Webinars will be hosted by Dr. Pablo Villoslada (CSO).
Registration link is provided in webinar desciption.
Webinar recording will be available on demand after the webinar is over. Use the registration link to get access.
February 16th | 6pm CET/ 12pm ET/ 9am PST
Pitch: Current therapies for MS are based on anti-inflammatory drugs that partially slow the disease course. However, brain damage still progresses over time, producing increasing disability. For this reason, developing new therapies aimed to protect the brain against damage, the neuroprotective strategy, is highly expected by patients and neurologists. In this webinar, two top experts in MS will review complementary approaches to neuroprotection for MS, including targeting neuronal mechanisms of survival and trophic factors and promoting remyelination.
March 2nd | 7.30pm CET/ 1.30pm ET/ 10.30 am PST
Pitch: Testing neuroprotective and neurorepair therapies for MS is challenging because it evolves slowly over decades and has significant clinical heterogeneity. A promising approach is using acute relapses in an anatomical location such as the visual pathway that is highly eloquent and amenable for assessing its damage and recovery in MS. Acute Optic Neuritis is a common relapse of MS, damaging the visual pathway. The conjunction of recent prospective studies with the availability of very accurate imaging technologies such as Optical Coherence Tomography provides the opportunity to use this indication as a testing model for disease-modifying therapies aimed to protect the brain. Recent trials conducted in patients with Acute Optic Neuritis will be discussed.
March 8th | 5pm CET/ 11am ET/ 8am PST
Pitch: The development of disease-modifying therapies for a neurodegenerative disease like Parkinson’s disease would require modulating neurons’ proteopathy damage. Several approaches are being pursued in the case of Parkinson’s disease, a condition in which the accumulation and aggregation of alpha-synuclein (a-syn) seem to play a pivotal role. Some approaches include targeting directly a-syn with small chemicals, antibodies, or other drugs. Alternatively, modulating the activity of proteins regulating interactions with a-syn is another approach being pursued. Prolyl-Endopeptidase modulates protein aggregation, phosphorylation of a-syn, and its degradation by autophagy, becoming a promising therapeutic target for this disease.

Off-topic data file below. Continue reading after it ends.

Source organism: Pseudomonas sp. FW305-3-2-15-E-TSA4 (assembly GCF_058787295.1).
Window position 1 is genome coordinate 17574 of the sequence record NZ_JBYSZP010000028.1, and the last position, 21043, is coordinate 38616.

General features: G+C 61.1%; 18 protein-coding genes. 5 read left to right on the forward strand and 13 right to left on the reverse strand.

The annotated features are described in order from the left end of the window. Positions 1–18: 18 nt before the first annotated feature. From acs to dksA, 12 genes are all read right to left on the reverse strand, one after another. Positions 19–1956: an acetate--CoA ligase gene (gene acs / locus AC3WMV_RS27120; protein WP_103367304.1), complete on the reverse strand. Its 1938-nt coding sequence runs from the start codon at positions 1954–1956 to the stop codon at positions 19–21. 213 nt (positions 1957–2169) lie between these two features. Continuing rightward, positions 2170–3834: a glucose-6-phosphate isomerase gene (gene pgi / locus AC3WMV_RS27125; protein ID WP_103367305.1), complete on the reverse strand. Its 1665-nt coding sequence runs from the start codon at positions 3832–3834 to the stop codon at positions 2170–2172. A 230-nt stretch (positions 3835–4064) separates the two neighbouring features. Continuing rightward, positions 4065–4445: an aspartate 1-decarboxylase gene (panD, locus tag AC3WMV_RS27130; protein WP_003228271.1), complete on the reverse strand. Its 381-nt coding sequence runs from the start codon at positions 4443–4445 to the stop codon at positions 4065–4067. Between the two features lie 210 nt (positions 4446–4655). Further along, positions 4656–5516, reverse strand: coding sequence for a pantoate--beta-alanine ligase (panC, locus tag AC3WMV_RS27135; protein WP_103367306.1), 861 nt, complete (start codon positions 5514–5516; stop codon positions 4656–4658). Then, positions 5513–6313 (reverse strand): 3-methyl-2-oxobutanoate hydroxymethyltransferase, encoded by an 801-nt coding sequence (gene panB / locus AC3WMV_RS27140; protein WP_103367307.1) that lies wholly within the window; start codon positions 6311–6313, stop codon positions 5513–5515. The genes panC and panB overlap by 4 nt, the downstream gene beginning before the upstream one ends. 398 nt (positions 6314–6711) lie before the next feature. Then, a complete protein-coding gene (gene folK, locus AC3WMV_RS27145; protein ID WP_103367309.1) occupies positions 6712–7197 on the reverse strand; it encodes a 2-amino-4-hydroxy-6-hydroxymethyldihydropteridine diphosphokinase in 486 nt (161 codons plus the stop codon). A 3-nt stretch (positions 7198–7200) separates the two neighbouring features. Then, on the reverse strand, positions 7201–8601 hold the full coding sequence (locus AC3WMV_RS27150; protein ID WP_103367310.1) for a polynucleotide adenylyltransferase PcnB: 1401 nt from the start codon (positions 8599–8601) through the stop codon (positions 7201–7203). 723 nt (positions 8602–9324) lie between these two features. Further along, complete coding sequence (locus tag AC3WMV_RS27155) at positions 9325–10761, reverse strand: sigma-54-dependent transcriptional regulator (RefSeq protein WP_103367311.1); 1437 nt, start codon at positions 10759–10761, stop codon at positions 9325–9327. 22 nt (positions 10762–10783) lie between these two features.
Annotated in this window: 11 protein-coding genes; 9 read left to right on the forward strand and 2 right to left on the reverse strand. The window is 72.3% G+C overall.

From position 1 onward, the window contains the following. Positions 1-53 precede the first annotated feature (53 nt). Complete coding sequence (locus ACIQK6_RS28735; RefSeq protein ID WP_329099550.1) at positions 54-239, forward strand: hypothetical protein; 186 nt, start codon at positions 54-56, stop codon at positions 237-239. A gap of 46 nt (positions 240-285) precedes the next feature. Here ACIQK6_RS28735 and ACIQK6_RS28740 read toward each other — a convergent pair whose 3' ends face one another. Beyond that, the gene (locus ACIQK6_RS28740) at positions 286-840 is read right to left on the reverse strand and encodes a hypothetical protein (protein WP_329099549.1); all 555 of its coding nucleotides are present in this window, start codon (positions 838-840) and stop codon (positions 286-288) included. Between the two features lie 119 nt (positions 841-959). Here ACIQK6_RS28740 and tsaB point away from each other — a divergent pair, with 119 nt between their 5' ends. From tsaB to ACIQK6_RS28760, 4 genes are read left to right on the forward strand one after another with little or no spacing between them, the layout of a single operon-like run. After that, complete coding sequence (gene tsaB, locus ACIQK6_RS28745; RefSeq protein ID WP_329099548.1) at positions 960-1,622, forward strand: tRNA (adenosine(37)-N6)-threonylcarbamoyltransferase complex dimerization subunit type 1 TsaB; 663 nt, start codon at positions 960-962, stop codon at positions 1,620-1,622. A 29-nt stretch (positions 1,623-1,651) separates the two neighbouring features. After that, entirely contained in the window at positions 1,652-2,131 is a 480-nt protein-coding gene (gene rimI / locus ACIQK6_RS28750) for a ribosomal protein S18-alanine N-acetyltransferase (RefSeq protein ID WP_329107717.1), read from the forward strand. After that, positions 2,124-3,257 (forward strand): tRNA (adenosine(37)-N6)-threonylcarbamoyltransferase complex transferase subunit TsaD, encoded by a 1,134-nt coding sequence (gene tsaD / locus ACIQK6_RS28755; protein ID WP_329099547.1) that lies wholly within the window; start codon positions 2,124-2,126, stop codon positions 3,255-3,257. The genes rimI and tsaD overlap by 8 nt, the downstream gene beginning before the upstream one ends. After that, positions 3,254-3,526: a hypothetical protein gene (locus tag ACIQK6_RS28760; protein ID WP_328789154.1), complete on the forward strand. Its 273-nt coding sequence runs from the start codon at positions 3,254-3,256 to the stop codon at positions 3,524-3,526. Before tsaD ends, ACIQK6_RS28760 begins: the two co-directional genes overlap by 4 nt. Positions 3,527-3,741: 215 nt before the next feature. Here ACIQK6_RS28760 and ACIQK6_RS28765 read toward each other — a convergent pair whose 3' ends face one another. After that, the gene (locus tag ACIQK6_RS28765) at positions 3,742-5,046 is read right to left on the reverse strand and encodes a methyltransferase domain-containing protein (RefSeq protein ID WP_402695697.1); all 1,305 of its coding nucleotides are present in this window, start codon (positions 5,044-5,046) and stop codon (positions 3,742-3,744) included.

March 30th | 5pm CET/ 11am ET/ 8am PST
Pitch: The treatment of epilepsy focused on stopping seizures by blocking ion channels and receptors, with the subsequent stopping of neuronal firing. Although this approach has achieved some degree of success, there are still significant unmet needs for people with epilepsy. Repetitive seizures and status epilepticus contribute to secondary CNS damage, worsening seizure control (refractory seizures and status epilepticus), and producing neurological disability (e.g., cognitive impairment), the epileptogenesis paradigm. The extracellular matrix’s role is critical in mediating the epileptogenic damage to worsening of seizure control and progression of permanent disability. Targeting extracellular changes.
*Date in April or May to be confirmed
Pitch: Neurodegenerative diseases such as Alzheimer’s disease, Parkinson’s disease, and many others are characterized by abnormal neuronal protein processing. Such proteopathy damage is now being pursued as a therapeutic target for slowing disease progression. However, this represents a challenge for drug discovery because it requires targeting protein-protein interactions, a young and complex field that would require a new therapeutic paradigm. In this webinar, we will discuss the role of protein-protein interactions and aggregation in neurodegenerative diseases using the case of alpha-synuclein aggregation in Parkinson’s disease. The prospects for new therapeutics for this condition based on the modulation of protein interactions and aggregation will be discussed.
April 26th | 5pm CET/ 11am ET/ 8am PST
Pitch: The role of metalloproteinase-9 (MMP-9) in neuroinflammation and brain damage has been well characterized, being critical for extracellular matrix remodeling, synapsis maintenance, homeostatic maintenance, and regulation of the blood-brain barrier. Inhibition of MMP-9 has been pursued to decrease secondary damage for many indications, including stroke, MS, epilepsy, trauma, or neurodegeneration. New approaches for targeting MMP-9 with high selectivity and enhanced penetration to the CNS will limit CNS damage and permanent disability.